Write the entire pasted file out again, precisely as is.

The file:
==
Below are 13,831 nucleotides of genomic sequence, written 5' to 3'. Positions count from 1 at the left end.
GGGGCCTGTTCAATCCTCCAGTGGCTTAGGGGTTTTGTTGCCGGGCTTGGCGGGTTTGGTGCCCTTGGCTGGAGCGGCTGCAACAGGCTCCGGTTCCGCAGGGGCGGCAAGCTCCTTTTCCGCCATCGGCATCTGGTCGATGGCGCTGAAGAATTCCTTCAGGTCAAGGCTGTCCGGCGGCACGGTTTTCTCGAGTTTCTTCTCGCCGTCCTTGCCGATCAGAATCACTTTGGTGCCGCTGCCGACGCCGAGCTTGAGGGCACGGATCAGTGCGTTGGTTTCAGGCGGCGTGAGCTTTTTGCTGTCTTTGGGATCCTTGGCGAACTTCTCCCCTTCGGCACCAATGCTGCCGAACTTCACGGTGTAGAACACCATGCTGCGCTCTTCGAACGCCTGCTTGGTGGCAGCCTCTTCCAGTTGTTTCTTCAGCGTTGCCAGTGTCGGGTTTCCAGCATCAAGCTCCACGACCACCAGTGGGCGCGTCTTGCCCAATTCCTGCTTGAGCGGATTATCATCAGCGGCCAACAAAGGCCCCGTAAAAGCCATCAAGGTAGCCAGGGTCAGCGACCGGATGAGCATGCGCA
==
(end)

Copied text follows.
Below are 13,831 nucleotides of genomic sequence, written 5' to 3'. Positions count from 1 at the left end.
GGGGCCTGTTCAATCCTCCAGTGGCTTAGGGGTTTTGTTGCCGGGCTTGGCGGGTTTGGTGCCCTTGGCTGGAGCGGCTGCAACAGGCTCCGGTTCCGCAGGGGCGGCAAGCTCCTTTTCCGCCATCGGCATCTGGTCGATGGCGCTGAAGAATTCCTTCAGGTCAAGGCTGTCCGGCGGCACGGTTTTCTCGAGTTTCTTCTCGCCGTCCTTGCCGATCAGAATCACTTTGGTGCCGCTGCCGACGCCGAGCTTGAGGGCACGGATCAGTGCGTTGGTTTCAGGCGGCGTGAGCTTTTTGCTGTCTTTGGGATCCTTGGCGAACTTCTCCCCTTCGGCACCAATGCTGCCGAACTTCACGGTGTAGAACACCATGCTGCGCTCTTCGAACGCCTGCTTGGTGGCAGCCTCTTCCAGTTGTTTCTTCAGCGTTGCCAGTGTCGGGTTTCCAGCATCAAGCTCCACGACCACCAGTGGGCGCGTCTTGCCCAATTCCTGCTTGAGCGGATTATCATCAGCGGCCAACAAAGGCCCCGTAAAAGCCATCAAGGTAGCCAGGGTCAGCGACCGGATGAGCATGCGCA